House Speaker Nancy Pelosi and Treasury Secretary Steven Mnuchin are central players in the revived talks over an aid package. Pelosi said in a letter to other lawmakers on Monday that the updated Heroes Act serves as Democrats’ “proffer to Republicans to come to negotiations to address the health and economic catastrophe in our country.”

Over 200,000 Americans have now died due to Covid-19, the respiratory illness the coronavirus causes. The unemployment rate was 8.4% last month, up from 3.5% in February before the virus struck. The Labor Department said last week that the number of people claiming some form of jobless benefits was around 26 million for the week ending Sept. 5.

In addition to state and local assistance, the Democrats' latest proposal features a range of other provisions, including another round of “stimulus” payments of up to $1,200 per taxpayer, similar to those issued under the CARES Act. Additionally, the measure would restore a $600 a week federal supplement for unemployment insurance benefits that expired at the end of July.

Also included in the bill is $225 billion for education, including $182 billion for K-12 schools. 

It would also authorize grants totaling $25 billion to passenger airlines, $3 billion to airline contractors, and $300 million to cargo airlines, to be used for paying workers and keeping them employed in the industry, which is struggling as people travel less because of the virus.

The CARES Act legislation passed in March set up a special fund that directed about $139 billion in federal aid to states and localities. State and local officials have generally said this money has been crucial for helping cover pandemic-related costs, but some have also chafed over rules for how it can be used.

The Democrats' new bill, like the earlier version, would roll back restrictions that prevent states and localities from using the CARES Act aid to patch revenue losses that have coincided with the virus-driven economic downturn. That’s a key change that state and local advocates have been asking for.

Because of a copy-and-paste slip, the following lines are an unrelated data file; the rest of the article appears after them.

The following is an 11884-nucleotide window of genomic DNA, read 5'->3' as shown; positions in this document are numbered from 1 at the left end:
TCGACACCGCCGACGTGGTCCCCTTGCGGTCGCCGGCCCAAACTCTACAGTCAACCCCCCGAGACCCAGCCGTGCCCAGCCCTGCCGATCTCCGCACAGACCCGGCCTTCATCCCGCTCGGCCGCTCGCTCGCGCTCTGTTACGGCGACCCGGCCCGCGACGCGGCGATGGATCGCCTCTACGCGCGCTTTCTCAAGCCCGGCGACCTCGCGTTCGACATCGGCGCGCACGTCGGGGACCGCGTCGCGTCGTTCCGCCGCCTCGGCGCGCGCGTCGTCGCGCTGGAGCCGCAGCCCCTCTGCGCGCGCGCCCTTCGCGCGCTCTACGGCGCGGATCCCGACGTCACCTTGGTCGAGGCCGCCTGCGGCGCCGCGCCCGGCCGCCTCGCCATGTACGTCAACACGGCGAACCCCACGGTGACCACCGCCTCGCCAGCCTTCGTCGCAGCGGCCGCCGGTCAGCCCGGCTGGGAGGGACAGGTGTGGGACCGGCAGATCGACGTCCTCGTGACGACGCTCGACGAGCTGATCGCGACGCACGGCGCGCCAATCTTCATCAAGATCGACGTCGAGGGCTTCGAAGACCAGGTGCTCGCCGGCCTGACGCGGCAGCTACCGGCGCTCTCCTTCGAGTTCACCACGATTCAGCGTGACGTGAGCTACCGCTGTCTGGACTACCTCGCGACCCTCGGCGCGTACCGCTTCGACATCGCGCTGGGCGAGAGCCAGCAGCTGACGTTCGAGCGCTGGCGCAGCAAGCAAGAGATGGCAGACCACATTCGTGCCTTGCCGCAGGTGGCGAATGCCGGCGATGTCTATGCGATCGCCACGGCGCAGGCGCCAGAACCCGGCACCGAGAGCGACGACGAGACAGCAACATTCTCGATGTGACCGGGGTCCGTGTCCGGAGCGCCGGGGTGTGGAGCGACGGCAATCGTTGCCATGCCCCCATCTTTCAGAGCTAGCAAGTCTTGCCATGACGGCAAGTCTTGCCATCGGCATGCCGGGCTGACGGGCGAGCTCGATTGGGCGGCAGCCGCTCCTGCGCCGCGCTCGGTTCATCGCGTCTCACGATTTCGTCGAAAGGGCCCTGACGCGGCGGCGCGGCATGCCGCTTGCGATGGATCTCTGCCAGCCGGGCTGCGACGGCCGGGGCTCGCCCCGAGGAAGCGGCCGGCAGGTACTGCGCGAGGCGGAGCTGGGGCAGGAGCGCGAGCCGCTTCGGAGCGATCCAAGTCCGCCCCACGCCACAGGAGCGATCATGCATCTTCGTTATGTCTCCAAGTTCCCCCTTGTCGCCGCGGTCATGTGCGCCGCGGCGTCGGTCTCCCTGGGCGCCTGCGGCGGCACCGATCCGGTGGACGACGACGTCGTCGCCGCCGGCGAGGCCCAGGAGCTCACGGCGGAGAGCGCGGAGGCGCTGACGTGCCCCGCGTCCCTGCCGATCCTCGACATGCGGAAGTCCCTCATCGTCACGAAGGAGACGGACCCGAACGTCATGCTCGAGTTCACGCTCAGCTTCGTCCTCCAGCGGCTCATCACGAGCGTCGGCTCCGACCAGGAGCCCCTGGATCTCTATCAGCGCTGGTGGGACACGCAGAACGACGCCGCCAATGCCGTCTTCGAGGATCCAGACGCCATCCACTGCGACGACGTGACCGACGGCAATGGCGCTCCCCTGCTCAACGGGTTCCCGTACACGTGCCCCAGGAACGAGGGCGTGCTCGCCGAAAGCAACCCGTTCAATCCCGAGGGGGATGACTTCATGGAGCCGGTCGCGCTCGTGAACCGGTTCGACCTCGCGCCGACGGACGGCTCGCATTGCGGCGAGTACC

And, as with the first Heroes Act, the updated bill has mechanisms that would channel money directly to smaller cities and counties. This differs from the CARES Act, which limited the big pot of direct federal aid to local governments with over 500,000 residents and states.

To tap the CARES Act relief fund, smaller places had to rely on counties that received the money, or states, to funnel cash down to them.

The plan that Democrats are now backing would distribute about $89 billion dollars to cities and other municipalities using a formula that is similar to the one in place for the federal Community Development Block Grant program.

Of that total amount for municipalities, $62.6 billion would generally go to places with populations of at least 50,000 and $26.8 billion to places that are smaller than that, according to a summary of the bill from House Appropriations Committee Democrats.

The money for smaller municipalities would first flow to states, which would then have to divvy it up within 30 days to their localities.

Ritacco said that, for NACo, the method for distributing the aid funds is almost as important as their total dollar amount. He explained that, under the Democrats’ plan, all of the nation’s counties would get some of the $89 billion county funding allotment, based on their population.

Offering a couple examples using NACo’s estimates, he said a small county with only about 500 residents would be in line to receive around $100,000. In comparison, a county with about 160,000 residents would receive somewhere closer to $43 million. Amounts flowing to the nation’s biggest counties would be up in the hundreds of millions of dollars range.

Bill Lucia is a senior reporter for Route Fifty and is based in Olympia, Washington.